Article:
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MASH : Maths and Stats Help

Statistical Tests (using SPSS).

We have provided some guides to help you with carrying out many commonly used statistical tests.
This list of statistical tests is not exhaustive.

We show you the process of carrying out the test in SPSS, examples of the output that it will produce, and an example of how you could report it using the correct APA style.

If there is a test or statistical method you would like to see here, please email us your suggestion.

Testing for a Difference

We can explore differences between groups in multiple ways, depending on the structure of our groups. If we divide our data between subjects (putting different people/participants in different groups) we can compare between these groups and we have a between-subjects design. If we have one participant group and we measure them multiple times, we can test if there is a difference in the repeated measurement and therefore, we have a repeated-measures design.

In some subjects, like Psychology, a repeated-measures design is called a within-subjects design.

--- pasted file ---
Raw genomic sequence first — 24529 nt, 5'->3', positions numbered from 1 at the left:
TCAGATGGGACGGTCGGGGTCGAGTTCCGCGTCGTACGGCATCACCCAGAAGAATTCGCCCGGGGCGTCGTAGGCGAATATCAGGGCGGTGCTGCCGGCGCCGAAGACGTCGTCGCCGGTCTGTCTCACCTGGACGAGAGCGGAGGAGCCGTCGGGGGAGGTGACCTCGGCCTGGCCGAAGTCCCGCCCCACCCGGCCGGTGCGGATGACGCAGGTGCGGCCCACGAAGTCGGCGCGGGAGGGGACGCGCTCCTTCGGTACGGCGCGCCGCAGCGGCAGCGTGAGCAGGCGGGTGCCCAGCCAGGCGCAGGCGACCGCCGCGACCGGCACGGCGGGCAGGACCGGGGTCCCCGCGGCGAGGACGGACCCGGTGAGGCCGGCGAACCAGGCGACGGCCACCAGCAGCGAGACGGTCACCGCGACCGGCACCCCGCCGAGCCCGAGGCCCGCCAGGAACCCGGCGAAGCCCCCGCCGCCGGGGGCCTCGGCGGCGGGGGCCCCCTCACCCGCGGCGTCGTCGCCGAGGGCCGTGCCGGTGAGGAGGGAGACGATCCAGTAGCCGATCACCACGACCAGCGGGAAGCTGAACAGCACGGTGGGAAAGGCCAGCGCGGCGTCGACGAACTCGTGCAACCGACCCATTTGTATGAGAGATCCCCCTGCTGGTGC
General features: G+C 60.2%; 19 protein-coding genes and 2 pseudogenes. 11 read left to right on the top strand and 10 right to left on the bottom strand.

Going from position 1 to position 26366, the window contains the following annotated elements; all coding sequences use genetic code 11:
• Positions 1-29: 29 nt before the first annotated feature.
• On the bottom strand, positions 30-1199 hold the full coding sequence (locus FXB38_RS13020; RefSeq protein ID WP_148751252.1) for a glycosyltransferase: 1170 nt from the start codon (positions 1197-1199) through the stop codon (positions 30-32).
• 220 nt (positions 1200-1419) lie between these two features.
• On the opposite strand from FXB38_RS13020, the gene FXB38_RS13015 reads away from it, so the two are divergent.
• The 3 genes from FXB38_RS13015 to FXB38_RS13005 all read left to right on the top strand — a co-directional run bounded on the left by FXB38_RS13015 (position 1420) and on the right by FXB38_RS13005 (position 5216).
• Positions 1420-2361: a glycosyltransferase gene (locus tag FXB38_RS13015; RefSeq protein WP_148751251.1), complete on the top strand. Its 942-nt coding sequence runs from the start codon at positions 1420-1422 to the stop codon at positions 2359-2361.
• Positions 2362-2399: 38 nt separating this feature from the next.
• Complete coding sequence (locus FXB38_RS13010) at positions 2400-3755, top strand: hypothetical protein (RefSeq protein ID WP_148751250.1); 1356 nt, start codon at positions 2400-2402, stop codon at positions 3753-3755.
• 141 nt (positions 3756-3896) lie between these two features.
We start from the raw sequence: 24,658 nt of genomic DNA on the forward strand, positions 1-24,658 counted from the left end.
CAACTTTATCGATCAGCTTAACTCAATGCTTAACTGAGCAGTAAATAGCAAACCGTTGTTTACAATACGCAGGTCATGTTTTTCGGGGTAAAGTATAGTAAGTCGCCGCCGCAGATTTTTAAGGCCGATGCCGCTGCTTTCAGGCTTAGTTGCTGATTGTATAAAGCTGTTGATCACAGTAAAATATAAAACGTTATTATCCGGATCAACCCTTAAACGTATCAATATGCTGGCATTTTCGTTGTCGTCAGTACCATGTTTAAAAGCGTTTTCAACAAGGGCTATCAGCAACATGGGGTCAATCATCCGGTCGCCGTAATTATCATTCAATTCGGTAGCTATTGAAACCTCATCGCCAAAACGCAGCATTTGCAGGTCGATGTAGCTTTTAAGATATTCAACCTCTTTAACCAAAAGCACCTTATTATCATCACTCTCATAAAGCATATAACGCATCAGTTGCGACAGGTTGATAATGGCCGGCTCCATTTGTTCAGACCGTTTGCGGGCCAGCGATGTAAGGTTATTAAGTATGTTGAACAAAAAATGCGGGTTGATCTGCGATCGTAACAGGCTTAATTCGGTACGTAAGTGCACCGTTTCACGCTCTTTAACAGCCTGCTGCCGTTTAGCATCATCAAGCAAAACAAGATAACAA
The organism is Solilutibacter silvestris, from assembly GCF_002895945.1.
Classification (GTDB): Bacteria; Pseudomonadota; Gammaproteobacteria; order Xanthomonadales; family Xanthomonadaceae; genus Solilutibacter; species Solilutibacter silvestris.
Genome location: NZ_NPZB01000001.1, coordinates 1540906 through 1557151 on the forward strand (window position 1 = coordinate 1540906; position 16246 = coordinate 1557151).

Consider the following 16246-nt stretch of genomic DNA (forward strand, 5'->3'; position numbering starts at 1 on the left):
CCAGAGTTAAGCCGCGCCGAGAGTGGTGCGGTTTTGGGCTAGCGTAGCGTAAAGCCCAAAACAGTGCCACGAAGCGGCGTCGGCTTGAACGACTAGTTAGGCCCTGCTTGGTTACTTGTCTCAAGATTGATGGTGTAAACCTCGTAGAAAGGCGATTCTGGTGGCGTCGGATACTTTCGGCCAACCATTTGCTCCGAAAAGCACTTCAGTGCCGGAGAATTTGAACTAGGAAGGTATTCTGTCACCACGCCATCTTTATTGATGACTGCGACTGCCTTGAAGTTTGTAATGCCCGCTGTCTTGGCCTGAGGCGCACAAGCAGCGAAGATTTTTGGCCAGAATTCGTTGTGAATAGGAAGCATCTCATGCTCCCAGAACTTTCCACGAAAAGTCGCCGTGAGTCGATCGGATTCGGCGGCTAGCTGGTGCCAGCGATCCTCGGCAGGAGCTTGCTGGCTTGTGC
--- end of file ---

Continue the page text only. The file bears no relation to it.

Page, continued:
Parametric Tests

Non Parametric Tests

Testing for a Relationship

We can explore relationships in two ways; a correlation or a regression. Correlations quantify or measure the strength of the relationship between two variables. Regression expresses the relationship between two (or more) variables in the form of an equation.

Button Table

Parametric or Non-Parametric

Data may be described as as parametric, for data to be parametric it must possess four characterises sometimes called the Parametric Assumptions. Data is parametric if it is normally distributed, homogenous, interval level (or higher) and independent.

Parametric tests, such as an Independent Samples t-Test, should only be used on parametric data, if your data is non-parametric you should use a non-parametric alternative, such as the Mann-Whitney U-Test

For more information on determining if your data is parametric or not, please our guide:

You can also directly test if the data is normally distributed by conducting a normality test, such as a Shapiro-Wilk test. Other normality tests can be used, choices of which are often determined by research field and sample size.

Testing for Reliability

Sometimes we use a series of questions and attempt to combine them into a single scale. These scales are great, as they allow us to perform higher levels of analysis such as ANOVAs and Regressions but we need to ensure they are reliable. We can test the overall reliability of a scale by calculating the intercorrelation of the items.